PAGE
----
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ADA suit reinstated for fired postpartum depressed worker


A federal appeals court has reinstated in a divided opinion an Americans with Disabilities Act lawsuit filed by a woman who was terminated after she sought extended leave because of her postpartum depression.

Kelly Blanchet, who had been hired as a direct sales representative for Stamford, Connecticut-based Charter Communications LLC, took standard maternity leave, short-term disability benefits and Family and Medical Leave Act benefits when she became pregnant, and gave birth in July 2016, according to Tuesday’s ruling by the 6th U.S. Circuit Court of Appeals in Cincinnati in Kelly Blanchet v. Charter Communications LLC.

She developed postpartum depression, and sought and was approved for extended FMLA leave, short-term disability leave and long-term disability leave that extended through Feb. 1, 2017, according to the ruling. She then sought additional leave.

Her doctor sent a letter stating she should be expected to return to work in April 2017. Ms. Blanchet was notified in March 2017 that she was terminated effective January 2017.

She filed suit against the company in U.S. District Court in Covington, Kentucky, charging violation of the ADA, and the court granted Charter summary judgment dismissing the case.

“The issue at the heart of this case is whether the leave Blanchet requested was a reasonable accommodation for her disability, and thus whether her firing was lawful,” the two judges of the three-judge panel said in their ruling.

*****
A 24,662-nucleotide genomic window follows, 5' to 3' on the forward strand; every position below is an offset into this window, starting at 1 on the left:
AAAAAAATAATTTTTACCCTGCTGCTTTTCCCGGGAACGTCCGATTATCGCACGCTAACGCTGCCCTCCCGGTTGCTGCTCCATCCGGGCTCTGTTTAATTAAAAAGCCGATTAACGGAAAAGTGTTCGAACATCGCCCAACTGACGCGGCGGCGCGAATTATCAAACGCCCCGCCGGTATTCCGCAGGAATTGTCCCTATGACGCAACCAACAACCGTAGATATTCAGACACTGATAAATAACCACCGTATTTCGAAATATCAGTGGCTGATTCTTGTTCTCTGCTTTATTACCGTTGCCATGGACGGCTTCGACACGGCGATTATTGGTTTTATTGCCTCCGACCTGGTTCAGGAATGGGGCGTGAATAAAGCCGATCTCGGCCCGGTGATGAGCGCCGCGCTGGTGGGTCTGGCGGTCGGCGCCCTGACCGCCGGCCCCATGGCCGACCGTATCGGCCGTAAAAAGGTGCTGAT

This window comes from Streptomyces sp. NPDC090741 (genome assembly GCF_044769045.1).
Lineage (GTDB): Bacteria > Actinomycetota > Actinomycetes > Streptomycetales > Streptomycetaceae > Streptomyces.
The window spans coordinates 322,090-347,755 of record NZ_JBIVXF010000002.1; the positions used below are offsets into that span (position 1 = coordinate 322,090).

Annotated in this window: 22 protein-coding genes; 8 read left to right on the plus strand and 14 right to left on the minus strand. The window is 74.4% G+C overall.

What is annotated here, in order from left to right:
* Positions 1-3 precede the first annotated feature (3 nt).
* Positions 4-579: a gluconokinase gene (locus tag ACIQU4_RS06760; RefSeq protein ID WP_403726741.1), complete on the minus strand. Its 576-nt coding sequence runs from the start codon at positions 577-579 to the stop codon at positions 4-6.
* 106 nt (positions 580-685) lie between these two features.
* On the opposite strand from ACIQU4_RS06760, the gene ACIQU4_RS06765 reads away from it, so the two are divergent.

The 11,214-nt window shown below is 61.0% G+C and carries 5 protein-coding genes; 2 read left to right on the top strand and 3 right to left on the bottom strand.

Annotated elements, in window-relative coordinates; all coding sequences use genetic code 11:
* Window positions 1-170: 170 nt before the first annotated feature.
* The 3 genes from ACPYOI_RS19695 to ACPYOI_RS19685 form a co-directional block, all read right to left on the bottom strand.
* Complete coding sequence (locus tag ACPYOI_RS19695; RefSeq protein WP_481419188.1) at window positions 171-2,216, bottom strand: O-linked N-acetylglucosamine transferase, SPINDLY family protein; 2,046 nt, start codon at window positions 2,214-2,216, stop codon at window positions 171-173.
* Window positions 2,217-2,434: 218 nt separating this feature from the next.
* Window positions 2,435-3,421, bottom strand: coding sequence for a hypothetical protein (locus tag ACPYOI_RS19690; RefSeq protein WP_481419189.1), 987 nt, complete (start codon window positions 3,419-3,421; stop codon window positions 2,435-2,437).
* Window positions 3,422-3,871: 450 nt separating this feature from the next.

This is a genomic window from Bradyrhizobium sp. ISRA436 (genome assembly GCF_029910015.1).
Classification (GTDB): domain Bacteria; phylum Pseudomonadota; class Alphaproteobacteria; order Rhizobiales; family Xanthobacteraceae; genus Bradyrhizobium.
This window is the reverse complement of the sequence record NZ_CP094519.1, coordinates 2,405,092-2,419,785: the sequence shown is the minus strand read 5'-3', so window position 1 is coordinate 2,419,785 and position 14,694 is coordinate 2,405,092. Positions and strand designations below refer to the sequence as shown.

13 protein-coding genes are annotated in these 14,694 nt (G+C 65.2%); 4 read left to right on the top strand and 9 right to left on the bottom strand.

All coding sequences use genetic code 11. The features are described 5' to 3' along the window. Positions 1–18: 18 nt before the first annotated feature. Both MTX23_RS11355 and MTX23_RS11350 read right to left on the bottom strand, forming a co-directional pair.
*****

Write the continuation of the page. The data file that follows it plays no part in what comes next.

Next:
“Charter argues that Blanchet could not perform any of her essential job function ‘as of the date of her termination, including attending work’ and that she was not medically released to return to work,” to which the district court agreed, the ruling said.

However, “A reasonable juror could find that Blanchet would be otherwise qualified for her job after her medical leave accommodation,” the ruling said.

“At the time Blanchet requested her accommodation, Charter had no reason to conclude that Blanchet’s performance would deteriorate when she came back on her proposed return date,” it said, in reversing the lower court and remanding the case for further proceedings.

The dissenting opinion said, “The outcome of this case turns upon whether Kelly Blanchet was a ‘qualified individual’ under the Americans with Disabilities Act.

“An employee is deemed qualified only if she can perform all the essential functions of her job, with or without accommodation…Blanchet did not meet that definition here.”

Attorneys in the case did not respond to requests for comment.

In February, the U.S. Equal Employment Opportunity Commission said a fabrication company would pay $250,000 to settle a disability discrimination lawsuit in which it was charged under the ADA with firing a depressed worker.







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